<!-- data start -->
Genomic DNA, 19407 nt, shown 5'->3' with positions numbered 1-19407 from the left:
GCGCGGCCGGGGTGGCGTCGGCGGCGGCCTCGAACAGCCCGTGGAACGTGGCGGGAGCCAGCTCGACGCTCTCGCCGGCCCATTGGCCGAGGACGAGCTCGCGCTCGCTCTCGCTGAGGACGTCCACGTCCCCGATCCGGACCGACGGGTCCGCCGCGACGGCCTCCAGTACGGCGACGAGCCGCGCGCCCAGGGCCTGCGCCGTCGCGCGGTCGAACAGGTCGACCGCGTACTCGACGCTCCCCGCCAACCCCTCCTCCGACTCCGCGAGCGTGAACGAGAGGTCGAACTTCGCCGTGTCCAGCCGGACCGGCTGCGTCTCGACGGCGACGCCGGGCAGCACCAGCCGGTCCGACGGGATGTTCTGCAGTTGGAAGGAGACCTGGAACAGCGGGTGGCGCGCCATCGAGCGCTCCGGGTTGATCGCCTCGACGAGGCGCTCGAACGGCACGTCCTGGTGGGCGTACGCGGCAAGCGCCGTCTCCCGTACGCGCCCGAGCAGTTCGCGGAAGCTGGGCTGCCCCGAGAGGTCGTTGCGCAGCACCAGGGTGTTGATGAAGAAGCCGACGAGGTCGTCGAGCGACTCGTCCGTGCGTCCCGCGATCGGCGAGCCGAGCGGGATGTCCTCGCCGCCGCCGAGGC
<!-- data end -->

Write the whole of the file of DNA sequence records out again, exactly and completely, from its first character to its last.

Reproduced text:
Genomic DNA, 19407 nt, shown 5'->3' with positions numbered 1-19407 from the left:
GCGCGGCCGGGGTGGCGTCGGCGGCGGCCTCGAACAGCCCGTGGAACGTGGCGGGAGCCAGCTCGACGCTCTCGCCGGCCCATTGGCCGAGGACGAGCTCGCGCTCGCTCTCGCTGAGGACGTCCACGTCCCCGATCCGGACCGACGGGTCCGCCGCGACGGCCTCCAGTACGGCGACGAGCCGCGCGCCCAGGGCCTGCGCCGTCGCGCGGTCGAACAGGTCGACCGCGTACTCGACGCTCCCCGCCAACCCCTCCTCCGACTCCGCGAGCGTGAACGAGAGGTCGAACTTCGCCGTGTCCAGCCGGACCGGCTGCGTCTCGACGGCGACGCCGGGCAGCACCAGCCGGTCCGACGGGATGTTCTGCAGTTGGAAGGAGACCTGGAACAGCGGGTGGCGCGCCATCGAGCGCTCCGGGTTGATCGCCTCGACGAGGCGCTCGAACGGCACGTCCTGGTGGGCGTACGCGGCAAGCGCCGTCTCCCGTACGCGCCCGAGCAGTTCGCGGAAGCTGGGCTGCCCCGAGAGGTCGTTGCGCAGCACCAGGGTGTTGATGAAGAAGCCGACGAGGTCGTCGAGCGACTCGTCCGTGCGTCCCGCGATCGGCGAGCCGAGCGGGATGTCCTCGCCGCCGCCGAGGC